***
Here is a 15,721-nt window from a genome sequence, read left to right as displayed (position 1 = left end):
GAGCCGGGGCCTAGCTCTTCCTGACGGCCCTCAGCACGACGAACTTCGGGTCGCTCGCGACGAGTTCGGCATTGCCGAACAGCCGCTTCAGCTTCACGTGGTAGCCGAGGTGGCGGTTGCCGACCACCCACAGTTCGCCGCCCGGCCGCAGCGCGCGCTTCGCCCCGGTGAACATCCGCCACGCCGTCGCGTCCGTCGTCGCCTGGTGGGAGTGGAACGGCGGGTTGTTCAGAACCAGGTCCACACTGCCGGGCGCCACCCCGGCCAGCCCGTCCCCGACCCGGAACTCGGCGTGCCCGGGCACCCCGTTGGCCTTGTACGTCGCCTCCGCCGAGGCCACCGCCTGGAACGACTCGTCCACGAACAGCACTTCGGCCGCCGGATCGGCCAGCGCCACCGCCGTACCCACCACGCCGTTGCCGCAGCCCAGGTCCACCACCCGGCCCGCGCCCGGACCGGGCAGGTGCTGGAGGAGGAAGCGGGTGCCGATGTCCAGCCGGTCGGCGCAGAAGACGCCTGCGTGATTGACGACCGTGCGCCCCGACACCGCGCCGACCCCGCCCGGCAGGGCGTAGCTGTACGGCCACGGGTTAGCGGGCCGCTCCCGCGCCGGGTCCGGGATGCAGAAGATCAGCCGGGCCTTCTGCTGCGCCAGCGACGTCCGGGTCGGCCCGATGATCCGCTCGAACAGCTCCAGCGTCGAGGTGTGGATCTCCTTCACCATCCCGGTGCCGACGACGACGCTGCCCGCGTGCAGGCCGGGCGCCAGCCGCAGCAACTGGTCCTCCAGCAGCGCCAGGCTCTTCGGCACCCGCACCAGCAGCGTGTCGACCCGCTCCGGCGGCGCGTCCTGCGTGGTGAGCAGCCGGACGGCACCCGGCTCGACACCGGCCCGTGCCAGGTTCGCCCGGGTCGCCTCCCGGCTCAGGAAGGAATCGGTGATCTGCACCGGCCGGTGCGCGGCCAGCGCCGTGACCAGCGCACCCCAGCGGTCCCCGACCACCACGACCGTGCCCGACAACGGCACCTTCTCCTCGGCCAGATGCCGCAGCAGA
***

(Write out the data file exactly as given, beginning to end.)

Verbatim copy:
Here is a 15,721-nt window from a genome sequence, read left to right as displayed (position 1 = left end):
GAGCCGGGGCCTAGCTCTTCCTGACGGCCCTCAGCACGACGAACTTCGGGTCGCTCGCGACGAGTTCGGCATTGCCGAACAGCCGCTTCAGCTTCACGTGGTAGCCGAGGTGGCGGTTGCCGACCACCCACAGTTCGCCGCCCGGCCGCAGCGCGCGCTTCGCCCCGGTGAACATCCGCCACGCCGTCGCGTCCGTCGTCGCCTGGTGGGAGTGGAACGGCGGGTTGTTCAGAACCAGGTCCACACTGCCGGGCGCCACCCCGGCCAGCCCGTCCCCGACCCGGAACTCGGCGTGCCCGGGCACCCCGTTGGCCTTGTACGTCGCCTCCGCCGAGGCCACCGCCTGGAACGACTCGTCCACGAACAGCACTTCGGCCGCCGGATCGGCCAGCGCCACCGCCGTACCCACCACGCCGTTGCCGCAGCCCAGGTCCACCACCCGGCCCGCGCCCGGACCGGGCAGGTGCTGGAGGAGGAAGCGGGTGCCGATGTCCAGCCGGTCGGCGCAGAAGACGCCTGCGTGATTGACGACCGTGCGCCCCGACACCGCGCCGACCCCGCCCGGCAGGGCGTAGCTGTACGGCCACGGGTTAGCGGGCCGCTCCCGCGCCGGGTCCGGGATGCAGAAGATCAGCCGGGCCTTCTGCTGCGCCAGCGACGTCCGGGTCGGCCCGATGATCCGCTCGAACAGCTCCAGCGTCGAGGTGTGGATCTCCTTCACCATCCCGGTGCCGACGACGACGCTGCCCGCGTGCAGGCCGGGCGCCAGCCGCAGCAACTGGTCCTCCAGCAGCGCCAGGCTCTTCGGCACCCGCACCAGCAGCGTGTCGACCCGCTCCGGCGGCGCGTCCTGCGTGGTGAGCAGCCGGACGGCACCCGGCTCGACACCGGCCCGTGCCAGGTTCGCCCGGGTCGCCTCCCGGCTCAGGAAGGAATCGGTGATCTGCACCGGCCGGTGCGCGGCCAGCGCCGTGACCAGCGCACCCCAGCGGTCCCCGACCACCACGACCGTGCCCGACAACGGCACCTTCTCCTCGGCCAGATGCCGCAGCAGA